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how to budget

Updated: Sep 28, 2018

As you might already know, I am a University student living in England and I know how difficult budgeting is. It can be extremely difficult if you do not have a job or your student finance doesn’t cover all your needs, which is why I decided to share a couple of things that I do to help me with my weekly and monthly budgeting.

The first thing that I did when I came to University is that I did a spreadsheet that covered all my weekly finances from food and rent to laundry and gym membership. Once you write down your expenses, think how much you would spend on each per week. For example, since I live with my boyfriend and shop together, we decided to limit ourselves to £30 a week for food which would equal to £15 for each of us. To make sure we pay and have that money, we put £15 in a jar on a Monday morning and take the money when we need to go shopping. Whatever money we have left from that £30 at the end of the week, we put it back in the jar; the leftover money can later be used for a date night, a movie or a simple coffee in your nearest café!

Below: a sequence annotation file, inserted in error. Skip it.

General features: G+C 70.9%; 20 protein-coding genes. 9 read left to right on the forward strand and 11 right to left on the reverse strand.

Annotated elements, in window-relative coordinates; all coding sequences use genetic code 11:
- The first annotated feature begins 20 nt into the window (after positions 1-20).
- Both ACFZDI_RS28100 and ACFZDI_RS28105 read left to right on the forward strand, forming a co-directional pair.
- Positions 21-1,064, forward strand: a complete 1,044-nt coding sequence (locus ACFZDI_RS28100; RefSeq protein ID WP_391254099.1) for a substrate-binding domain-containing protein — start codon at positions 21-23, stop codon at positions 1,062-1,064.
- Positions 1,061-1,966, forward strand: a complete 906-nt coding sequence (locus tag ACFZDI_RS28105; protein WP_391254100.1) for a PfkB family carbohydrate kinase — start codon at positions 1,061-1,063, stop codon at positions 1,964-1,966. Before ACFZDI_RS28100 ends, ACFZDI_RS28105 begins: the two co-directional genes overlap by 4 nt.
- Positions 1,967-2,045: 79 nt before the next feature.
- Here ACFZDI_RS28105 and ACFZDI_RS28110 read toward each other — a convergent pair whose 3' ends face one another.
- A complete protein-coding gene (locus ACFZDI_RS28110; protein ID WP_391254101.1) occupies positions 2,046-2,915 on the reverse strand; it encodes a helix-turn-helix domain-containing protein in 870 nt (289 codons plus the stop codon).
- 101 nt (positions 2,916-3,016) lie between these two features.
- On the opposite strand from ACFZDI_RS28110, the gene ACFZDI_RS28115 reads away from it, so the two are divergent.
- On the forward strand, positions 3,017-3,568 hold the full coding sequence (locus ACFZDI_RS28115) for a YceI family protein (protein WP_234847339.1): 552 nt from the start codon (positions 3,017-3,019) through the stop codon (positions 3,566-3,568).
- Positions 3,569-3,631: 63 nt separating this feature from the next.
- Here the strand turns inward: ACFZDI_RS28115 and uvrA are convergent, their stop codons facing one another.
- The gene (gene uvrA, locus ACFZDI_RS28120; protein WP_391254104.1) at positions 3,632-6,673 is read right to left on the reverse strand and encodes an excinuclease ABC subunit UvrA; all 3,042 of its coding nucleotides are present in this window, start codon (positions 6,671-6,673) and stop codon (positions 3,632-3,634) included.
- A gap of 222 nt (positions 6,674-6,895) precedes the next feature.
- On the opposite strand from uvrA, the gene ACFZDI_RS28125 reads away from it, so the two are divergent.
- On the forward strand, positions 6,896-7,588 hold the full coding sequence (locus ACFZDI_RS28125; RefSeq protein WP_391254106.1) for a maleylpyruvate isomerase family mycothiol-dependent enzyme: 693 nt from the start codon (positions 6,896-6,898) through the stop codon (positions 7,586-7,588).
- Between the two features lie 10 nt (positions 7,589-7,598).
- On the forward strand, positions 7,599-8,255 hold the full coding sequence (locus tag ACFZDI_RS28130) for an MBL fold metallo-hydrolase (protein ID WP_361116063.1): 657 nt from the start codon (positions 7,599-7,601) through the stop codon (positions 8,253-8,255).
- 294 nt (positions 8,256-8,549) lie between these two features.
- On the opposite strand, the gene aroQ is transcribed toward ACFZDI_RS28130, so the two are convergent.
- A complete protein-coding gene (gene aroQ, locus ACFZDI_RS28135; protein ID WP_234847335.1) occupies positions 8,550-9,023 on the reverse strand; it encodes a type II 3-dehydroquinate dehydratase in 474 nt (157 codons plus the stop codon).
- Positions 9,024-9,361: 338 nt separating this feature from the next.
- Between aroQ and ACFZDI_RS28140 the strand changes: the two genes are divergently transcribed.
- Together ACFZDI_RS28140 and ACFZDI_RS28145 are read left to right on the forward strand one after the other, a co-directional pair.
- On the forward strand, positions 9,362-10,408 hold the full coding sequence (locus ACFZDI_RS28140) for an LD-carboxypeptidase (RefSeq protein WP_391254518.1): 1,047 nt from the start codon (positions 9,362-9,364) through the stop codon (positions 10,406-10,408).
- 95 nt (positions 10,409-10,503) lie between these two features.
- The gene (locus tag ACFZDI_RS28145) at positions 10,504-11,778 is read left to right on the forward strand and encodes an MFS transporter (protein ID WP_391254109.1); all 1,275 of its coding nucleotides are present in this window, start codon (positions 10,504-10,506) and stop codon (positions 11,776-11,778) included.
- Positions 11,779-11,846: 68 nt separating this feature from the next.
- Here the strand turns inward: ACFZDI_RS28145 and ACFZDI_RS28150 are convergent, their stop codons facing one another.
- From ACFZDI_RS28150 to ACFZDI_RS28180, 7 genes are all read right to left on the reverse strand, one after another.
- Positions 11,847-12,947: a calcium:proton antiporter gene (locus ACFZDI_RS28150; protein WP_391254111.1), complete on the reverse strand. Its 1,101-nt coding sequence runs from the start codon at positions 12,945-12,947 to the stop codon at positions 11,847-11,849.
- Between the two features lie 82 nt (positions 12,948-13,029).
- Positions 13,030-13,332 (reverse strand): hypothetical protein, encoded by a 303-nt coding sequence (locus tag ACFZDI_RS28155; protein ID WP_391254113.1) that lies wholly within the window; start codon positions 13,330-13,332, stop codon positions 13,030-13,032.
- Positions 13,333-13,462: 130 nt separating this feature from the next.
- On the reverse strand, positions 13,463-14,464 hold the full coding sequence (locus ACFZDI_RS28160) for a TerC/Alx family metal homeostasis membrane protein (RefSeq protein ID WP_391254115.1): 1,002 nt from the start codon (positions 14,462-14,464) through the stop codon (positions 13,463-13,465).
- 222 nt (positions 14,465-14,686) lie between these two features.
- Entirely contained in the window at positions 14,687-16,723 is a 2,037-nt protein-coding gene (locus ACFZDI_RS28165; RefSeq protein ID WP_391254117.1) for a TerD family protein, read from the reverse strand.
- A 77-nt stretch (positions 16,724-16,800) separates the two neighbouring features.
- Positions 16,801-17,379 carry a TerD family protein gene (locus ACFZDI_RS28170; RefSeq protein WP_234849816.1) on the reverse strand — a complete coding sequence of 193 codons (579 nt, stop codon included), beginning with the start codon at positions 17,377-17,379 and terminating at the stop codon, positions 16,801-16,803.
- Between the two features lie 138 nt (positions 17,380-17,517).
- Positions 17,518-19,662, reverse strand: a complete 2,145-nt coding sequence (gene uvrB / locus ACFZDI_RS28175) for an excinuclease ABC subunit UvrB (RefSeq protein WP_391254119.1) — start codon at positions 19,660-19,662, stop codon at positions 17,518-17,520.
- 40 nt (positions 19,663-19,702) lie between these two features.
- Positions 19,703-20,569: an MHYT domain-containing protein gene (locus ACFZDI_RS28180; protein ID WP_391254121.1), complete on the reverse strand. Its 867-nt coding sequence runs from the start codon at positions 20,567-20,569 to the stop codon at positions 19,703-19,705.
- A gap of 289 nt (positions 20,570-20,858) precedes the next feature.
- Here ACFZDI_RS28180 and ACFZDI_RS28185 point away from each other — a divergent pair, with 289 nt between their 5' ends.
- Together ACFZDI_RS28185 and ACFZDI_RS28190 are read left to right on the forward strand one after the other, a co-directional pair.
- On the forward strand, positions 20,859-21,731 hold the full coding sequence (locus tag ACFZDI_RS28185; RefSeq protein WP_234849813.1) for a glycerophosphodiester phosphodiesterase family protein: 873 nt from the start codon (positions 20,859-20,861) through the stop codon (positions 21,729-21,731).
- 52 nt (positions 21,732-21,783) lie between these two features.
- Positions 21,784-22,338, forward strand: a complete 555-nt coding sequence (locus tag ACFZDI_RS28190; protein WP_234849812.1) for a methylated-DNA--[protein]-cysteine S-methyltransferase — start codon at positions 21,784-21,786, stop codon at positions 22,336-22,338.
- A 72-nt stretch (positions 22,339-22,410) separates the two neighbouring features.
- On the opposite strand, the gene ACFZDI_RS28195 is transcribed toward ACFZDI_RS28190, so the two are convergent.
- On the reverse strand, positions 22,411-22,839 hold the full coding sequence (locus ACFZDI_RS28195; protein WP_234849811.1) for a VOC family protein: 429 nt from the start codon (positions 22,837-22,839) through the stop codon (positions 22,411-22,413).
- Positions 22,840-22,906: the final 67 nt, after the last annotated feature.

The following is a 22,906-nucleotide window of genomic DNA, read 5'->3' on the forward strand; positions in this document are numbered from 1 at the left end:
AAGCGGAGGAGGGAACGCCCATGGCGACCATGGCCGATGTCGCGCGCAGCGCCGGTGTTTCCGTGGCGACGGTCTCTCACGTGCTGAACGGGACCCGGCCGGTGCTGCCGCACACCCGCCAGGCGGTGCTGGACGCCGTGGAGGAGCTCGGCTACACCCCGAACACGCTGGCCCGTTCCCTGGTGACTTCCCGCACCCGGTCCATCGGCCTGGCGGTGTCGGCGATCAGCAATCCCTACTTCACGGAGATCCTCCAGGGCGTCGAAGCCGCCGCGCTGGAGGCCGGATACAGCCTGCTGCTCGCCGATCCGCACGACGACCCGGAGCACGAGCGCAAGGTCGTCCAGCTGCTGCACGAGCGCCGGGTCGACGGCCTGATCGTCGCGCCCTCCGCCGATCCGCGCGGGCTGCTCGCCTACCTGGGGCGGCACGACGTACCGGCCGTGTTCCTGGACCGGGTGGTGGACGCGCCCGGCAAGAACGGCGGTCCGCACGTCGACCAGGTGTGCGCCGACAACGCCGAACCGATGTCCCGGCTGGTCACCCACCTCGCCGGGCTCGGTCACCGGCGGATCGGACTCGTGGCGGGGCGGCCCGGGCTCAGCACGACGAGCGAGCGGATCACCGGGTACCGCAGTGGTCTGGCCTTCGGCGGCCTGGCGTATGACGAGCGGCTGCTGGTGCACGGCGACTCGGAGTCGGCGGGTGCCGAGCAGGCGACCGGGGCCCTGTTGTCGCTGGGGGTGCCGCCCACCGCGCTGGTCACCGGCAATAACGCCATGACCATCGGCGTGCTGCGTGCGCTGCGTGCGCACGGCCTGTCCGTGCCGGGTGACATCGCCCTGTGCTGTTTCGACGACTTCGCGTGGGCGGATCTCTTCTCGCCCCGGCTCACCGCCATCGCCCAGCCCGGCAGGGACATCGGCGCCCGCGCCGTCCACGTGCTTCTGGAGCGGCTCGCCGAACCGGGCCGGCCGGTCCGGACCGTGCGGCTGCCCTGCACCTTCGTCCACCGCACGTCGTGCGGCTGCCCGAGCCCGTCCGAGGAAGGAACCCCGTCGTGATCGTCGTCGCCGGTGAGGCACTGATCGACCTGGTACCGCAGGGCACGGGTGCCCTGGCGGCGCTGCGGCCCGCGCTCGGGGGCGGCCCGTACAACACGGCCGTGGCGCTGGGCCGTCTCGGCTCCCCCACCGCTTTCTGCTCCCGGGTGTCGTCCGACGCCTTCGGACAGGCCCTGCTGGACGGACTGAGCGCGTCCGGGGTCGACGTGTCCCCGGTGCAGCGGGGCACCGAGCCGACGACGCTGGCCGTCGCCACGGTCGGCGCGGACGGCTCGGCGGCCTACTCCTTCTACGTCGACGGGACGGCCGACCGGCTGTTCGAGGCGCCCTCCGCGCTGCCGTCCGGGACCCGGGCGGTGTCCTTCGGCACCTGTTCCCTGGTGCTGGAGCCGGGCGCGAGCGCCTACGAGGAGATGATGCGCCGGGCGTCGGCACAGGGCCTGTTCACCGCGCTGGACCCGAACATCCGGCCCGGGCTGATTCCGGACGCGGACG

Do your shopping in the right place! A bunch of people will shop at Tesco and Asda weekly not realising that you can get the same food in cheaper places such as LIDL or Aldi. (This is not sponsored in anyway). When we first moved here, we shopped at Tesco and could easily spend between £40 and £50 a week which is quite a lot for a weekly shopping. We then discovered LIDL (which is over a mile away from us) and saved so much money. This week we went for essentials for ten days including things like bread, milk, meat, vegetables and fruit and came out only paying £24! HOW CRAZY.

Plan your shopping ahead. I write a list of what I need to buy before I go shopping. This is helpful in many ways.

1. You will be obliged to buy only what’s on that piece of paper.

2. If you see something you want or like, make sure you can afford it.

3. In your head, you will know roughly how much this will cost you.

4. It will prevent you from buying expensive things that you do not really need.

Pasta is such an easy and cheap dish. You can make many amazing dinners such as spaghetti, pasta bake or lasagna and not spend more than £3.00 on that one single meal. Another thing I do is I buy meat in batches. I would buy chicken, beef and fish in one go and then freeze what I will not be using now. This means that once every two or three weeks my shopping will be more expensive due to the meat, but the next shopping should not be more than £20 since you already have the most expensive ingredient which in many cases is the meat.

Limit going out. I know this might sound like a dull idea but if instead of going out on a Friday night or not going to that restaurant on a Saturday you stayed in and had some friends over for a movie night, you would save quite a bit of money within a month.

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